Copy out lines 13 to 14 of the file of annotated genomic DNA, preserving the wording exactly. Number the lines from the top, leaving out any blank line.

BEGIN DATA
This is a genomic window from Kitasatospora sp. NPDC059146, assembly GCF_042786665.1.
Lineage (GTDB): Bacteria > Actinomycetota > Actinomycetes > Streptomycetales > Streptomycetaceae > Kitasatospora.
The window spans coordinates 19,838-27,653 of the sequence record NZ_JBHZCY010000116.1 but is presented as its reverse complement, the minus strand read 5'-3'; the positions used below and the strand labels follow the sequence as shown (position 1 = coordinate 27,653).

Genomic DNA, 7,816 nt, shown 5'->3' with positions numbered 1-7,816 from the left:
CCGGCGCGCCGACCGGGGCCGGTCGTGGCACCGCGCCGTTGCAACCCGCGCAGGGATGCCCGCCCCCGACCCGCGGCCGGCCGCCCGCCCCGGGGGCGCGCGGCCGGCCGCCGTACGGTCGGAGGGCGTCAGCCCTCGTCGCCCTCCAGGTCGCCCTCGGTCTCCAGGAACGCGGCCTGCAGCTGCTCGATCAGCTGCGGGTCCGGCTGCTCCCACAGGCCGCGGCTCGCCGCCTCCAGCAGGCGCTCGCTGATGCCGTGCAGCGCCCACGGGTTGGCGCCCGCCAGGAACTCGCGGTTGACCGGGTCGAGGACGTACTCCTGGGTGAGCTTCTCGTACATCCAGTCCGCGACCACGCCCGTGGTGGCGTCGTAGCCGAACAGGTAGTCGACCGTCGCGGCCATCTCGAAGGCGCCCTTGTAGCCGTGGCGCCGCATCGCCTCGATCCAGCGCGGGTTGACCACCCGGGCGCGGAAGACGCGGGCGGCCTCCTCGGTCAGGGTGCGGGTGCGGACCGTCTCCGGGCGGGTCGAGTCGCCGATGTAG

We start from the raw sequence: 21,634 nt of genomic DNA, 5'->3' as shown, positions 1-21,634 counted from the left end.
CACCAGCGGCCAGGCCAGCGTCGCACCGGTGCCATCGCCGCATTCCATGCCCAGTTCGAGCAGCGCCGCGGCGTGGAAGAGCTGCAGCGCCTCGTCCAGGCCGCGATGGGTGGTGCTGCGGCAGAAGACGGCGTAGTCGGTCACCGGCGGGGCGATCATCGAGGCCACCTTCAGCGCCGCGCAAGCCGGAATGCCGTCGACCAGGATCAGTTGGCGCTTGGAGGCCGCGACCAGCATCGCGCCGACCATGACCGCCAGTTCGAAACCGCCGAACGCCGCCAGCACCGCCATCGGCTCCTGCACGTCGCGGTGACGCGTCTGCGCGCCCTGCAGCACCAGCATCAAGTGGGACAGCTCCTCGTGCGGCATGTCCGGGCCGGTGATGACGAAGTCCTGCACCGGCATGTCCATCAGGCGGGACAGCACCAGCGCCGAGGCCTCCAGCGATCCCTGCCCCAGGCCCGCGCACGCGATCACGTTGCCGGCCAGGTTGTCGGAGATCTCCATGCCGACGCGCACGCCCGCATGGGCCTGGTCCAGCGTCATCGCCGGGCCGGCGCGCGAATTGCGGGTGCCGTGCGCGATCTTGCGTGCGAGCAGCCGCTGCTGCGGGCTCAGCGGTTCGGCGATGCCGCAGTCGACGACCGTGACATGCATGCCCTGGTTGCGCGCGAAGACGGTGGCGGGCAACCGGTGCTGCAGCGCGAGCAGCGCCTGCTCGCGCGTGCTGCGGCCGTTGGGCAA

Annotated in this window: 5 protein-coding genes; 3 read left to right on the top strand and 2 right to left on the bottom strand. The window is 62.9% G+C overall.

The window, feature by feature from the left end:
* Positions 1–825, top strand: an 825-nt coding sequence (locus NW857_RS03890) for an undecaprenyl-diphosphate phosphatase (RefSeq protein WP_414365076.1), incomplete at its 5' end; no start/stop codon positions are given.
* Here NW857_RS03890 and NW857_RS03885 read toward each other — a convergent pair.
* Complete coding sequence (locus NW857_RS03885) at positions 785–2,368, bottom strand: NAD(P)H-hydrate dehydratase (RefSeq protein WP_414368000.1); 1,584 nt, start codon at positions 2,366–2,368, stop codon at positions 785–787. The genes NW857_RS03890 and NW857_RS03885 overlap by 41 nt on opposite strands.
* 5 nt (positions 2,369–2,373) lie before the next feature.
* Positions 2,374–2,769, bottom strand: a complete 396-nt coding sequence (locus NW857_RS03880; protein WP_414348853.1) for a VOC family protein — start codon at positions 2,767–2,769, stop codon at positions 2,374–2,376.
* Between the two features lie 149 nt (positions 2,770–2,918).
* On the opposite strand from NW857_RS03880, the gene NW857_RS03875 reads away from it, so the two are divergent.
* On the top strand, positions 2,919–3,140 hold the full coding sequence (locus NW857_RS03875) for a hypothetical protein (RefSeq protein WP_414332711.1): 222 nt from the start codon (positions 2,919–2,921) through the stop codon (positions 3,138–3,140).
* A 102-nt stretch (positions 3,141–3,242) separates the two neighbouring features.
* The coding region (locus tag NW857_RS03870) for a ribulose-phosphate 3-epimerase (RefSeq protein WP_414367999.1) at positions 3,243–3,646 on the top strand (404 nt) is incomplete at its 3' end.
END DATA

* 5 nt (positions 2,369–2,373) lie before the next feature.
* Positions 2,374–2,769, bottom strand: a complete 396-nt coding sequence (locus NW857_RS03880; protein WP_414348853.1) for a VOC family protein — start codon at positions 2,767–2,769, stop codon at positions 2,374–2,376.